After thousands of years of working the land and tending the livestock, do we really need a constitutional right to farm?
Proponents, including majority Republicans in the Legislature, believe so. They are encouraging voters in the Aug. 5 primary to elevate farming to a constitutional right in Missouri.
We're not anthropologists, but we're pretty sure people have been farming - harvesting fruit, growing vegetables and raising livestock - for a long time.
What has changed, according to proponents' literature, is farming has become "vulnerable to attacks from well-funded, outside groups that push information on the public to pass burdensome and expensive regulations."
If you see the ghost of Proposition B in those words, your eyesight is excellent. Proposition B, our readers will recall, is the animal welfare law approved by voters in 2010 but then changed dramatically by lawmakers.
Opponents of the amendment contend supporters' protective zeal has morphed into paranoia.
Although proponents' literature doesn't specify, the August amendment is a virtual "No Trespassing" sign aimed at pesky groups concerned with animal welfare, genetically modified food, use of antibiotics in livestock, etc.
Whether you support or oppose these groups is not at issue here. Free speech, including theirs, is enshrined the the U.S. Constitution.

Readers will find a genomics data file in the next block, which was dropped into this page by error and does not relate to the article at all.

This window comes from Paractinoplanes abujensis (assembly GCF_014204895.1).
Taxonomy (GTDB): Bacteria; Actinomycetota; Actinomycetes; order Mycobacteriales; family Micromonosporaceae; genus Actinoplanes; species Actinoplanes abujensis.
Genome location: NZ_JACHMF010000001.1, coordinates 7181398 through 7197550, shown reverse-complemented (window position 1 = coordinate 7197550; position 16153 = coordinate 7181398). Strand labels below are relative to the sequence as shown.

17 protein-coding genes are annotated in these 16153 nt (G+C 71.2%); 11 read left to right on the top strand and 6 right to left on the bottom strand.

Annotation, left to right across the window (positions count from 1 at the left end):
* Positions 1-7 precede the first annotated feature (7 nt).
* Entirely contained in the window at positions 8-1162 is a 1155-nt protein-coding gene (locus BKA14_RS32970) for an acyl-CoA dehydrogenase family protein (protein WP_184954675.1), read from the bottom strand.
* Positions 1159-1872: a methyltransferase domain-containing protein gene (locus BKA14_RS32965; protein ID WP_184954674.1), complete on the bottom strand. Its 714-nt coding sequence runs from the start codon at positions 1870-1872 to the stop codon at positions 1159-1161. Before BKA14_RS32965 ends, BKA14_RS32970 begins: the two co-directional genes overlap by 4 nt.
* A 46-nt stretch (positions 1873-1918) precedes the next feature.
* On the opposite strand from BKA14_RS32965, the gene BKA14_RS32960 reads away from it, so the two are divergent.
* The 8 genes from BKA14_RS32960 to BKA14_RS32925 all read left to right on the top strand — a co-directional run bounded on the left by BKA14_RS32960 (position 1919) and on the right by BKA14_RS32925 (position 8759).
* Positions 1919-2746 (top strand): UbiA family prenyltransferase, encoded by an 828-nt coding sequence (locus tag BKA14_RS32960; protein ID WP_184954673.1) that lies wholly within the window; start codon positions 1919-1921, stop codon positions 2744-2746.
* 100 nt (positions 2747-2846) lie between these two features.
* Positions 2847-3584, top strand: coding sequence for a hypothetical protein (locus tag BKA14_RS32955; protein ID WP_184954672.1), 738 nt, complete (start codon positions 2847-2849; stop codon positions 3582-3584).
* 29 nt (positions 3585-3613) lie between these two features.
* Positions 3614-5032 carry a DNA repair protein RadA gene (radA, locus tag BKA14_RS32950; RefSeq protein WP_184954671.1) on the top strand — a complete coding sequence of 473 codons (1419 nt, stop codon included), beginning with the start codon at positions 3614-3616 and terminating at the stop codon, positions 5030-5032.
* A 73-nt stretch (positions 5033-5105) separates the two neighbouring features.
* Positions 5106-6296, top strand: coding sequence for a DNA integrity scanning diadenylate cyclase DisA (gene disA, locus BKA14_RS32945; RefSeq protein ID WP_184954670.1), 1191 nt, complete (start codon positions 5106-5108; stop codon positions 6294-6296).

Opponents also consider the ballot language vague. It reads: "Shall the Missouri Constitution be amended to ensure that the right of Missouri citizens to engage in agricultural production and ranching practices shall not be infringed?"
The undefined "production" and "practices" are an invitation to sue, which essentially will move the debate from the legislative arena, where it belongs, to the judiciary.
Cynical observers also view the Right to Farm amendment as a political maneuver designed to attract more die-hard conservatives to the ballot box.
Lending credibility to that speculation is Democratic Gov. Jay Nixon's decision to place the issue before voters in August, rather than November. The earlier date not only abbreviates a campaign, it avoids the general election, when turnout traditionally is higher.
"Many a true word hath been spoken in jest," William Shakespeare wrote in his tragedy, "King Lear."
Many true words also have been spoken by cynics.